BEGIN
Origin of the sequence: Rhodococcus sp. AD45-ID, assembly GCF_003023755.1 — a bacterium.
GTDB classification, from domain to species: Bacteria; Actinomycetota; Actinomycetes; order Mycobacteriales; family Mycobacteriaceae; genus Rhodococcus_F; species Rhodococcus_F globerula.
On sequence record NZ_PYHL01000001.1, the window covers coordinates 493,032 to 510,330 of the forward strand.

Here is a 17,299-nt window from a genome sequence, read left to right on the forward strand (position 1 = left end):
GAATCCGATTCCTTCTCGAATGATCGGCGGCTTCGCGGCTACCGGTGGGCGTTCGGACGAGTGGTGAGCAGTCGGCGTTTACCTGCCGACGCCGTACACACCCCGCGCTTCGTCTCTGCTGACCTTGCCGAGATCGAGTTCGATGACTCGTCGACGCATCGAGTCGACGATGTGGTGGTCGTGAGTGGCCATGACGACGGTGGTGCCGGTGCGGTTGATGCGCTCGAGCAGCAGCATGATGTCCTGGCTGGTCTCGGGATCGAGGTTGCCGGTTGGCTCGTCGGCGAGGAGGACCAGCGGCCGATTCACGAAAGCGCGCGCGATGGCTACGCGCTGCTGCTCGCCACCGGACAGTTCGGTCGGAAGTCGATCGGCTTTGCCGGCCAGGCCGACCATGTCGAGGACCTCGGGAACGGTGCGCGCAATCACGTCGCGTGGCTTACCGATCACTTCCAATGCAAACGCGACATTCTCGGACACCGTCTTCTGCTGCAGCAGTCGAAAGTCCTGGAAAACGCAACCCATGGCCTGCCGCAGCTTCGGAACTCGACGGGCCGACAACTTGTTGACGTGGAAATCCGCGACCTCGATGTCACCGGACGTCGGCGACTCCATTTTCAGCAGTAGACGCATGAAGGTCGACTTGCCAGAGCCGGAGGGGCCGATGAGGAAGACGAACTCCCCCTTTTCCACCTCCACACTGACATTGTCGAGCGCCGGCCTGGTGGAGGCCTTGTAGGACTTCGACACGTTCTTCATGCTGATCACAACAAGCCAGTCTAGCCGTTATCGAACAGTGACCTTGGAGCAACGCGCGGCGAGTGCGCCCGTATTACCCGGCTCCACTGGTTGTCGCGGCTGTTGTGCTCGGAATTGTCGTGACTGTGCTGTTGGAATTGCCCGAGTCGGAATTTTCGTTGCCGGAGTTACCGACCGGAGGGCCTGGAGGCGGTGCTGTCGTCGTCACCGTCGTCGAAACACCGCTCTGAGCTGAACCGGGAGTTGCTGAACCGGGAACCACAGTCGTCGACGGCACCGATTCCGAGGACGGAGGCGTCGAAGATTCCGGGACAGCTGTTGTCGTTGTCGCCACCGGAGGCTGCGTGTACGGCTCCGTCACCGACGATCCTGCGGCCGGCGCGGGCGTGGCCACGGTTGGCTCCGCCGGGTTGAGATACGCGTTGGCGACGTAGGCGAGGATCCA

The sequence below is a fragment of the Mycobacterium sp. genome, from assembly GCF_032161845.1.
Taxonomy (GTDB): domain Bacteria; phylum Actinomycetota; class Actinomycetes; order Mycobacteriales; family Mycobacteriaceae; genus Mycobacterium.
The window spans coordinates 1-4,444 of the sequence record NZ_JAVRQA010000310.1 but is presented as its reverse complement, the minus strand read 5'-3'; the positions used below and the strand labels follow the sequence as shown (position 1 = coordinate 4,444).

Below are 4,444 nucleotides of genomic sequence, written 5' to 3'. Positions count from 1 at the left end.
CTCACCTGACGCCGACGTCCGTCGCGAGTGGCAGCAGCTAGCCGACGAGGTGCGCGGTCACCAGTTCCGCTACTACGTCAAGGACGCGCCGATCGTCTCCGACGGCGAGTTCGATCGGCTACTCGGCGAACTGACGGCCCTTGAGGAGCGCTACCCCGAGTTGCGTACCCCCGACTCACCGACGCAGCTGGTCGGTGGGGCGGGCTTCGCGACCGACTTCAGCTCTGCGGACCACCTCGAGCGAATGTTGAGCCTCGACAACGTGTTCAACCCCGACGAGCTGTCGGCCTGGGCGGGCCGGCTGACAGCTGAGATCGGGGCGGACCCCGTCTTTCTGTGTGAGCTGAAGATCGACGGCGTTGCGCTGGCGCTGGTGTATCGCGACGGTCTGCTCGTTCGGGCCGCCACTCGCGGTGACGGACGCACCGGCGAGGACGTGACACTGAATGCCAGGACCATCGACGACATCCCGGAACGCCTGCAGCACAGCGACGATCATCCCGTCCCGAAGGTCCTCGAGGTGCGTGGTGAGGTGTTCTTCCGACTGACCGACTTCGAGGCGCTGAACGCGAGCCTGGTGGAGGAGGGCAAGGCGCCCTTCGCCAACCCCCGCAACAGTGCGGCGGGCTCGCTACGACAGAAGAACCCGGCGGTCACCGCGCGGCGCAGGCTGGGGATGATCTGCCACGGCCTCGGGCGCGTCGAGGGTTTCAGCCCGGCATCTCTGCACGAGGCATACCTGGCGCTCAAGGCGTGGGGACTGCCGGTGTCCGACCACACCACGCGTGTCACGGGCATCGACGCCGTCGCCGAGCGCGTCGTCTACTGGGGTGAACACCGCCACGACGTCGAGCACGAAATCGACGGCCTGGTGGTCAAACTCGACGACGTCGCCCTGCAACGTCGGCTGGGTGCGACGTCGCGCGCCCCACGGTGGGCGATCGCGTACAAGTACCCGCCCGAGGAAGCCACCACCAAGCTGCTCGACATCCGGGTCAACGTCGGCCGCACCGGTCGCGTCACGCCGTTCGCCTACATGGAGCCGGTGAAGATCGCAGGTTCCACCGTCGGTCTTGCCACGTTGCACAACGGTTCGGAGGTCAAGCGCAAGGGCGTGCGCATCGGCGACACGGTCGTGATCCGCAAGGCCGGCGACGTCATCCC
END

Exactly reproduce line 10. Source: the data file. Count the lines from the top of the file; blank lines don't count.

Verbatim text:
CTCACCTGACGCCGACGTCCGTCGCGAGTGGCAGCAGCTAGCCGACGAGGTGCGCGGTCACCAGTTCCGCTACTACGTCAAGGACGCGCCGATCGTCTCCGACGGCGAGTTCGATCGGCTACTCGGCGAACTGACGGCCCTTGAGGAGCGCTACCCCGAGTTGCGTACCCCCGACTCACCGACGCAGCTGGTCGGTGGGGCGGGCTTCGCGACCGACTTCAGCTCTGCGGACCACCTCGAGCGAATGTTGAGCCTCGACAACGTGTTCAACCCCGACGAGCTGTCGGCCTGGGCGGGCCGGCTGACAGCTGAGATCGGGGCGGACCCCGTCTTTCTGTGTGAGCTGAAGATCGACGGCGTTGCGCTGGCGCTGGTGTATCGCGACGGTCTGCTCGTTCGGGCCGCCACTCGCGGTGACGGACGCACCGGCGAGGACGTGACACTGAATGCCAGGACCATCGACGACATCCCGGAACGCCTGCAGCACAGCGACGATCATCCCGTCCCGAAGGTCCTCGAGGTGCGTGGTGAGGTGTTCTTCCGACTGACCGACTTCGAGGCGCTGAACGCGAGCCTGGTGGAGGAGGGCAAGGCGCCCTTCGCCAACCCCCGCAACAGTGCGGCGGGCTCGCTACGACAGAAGAACCCGGCGGTCACCGCGCGGCGCAGGCTGGGGATGATCTGCCACGGCCTCGGGCGCGTCGAGGGTTTCAGCCCGGCATCTCTGCACGAGGCATACCTGGCGCTCAAGGCGTGGGGACTGCCGGTGTCCGACCACACCACGCGTGTCACGGGCATCGACGCCGTCGCCGAGCGCGTCGTCTACTGGGGTGAACACCGCCACGACGTCGAGCACGAAATCGACGGCCTGGTGGTCAAACTCGACGACGTCGCCCTGCAACGTCGGCTGGGTGCGACGTCGCGCGCCCCACGGTGGGCGATCGCGTACAAGTACCCGCCCGAGGAAGCCACCACCAAGCTGCTCGACATCCGGGTCAACGTCGGCCGCACCGGTCGCGTCACGCCGTTCGCCTACATGGAGCCGGTGAAGATCGCAGGTTCCACCGTCGGTCTTGCCACGTTGCACAACGGTTCGGAGGTCAAGCGCAAGGGCGTGCGCATCGGCGACACGGTCGTGATCCGCAAGGCCGGCGACGTCATCCC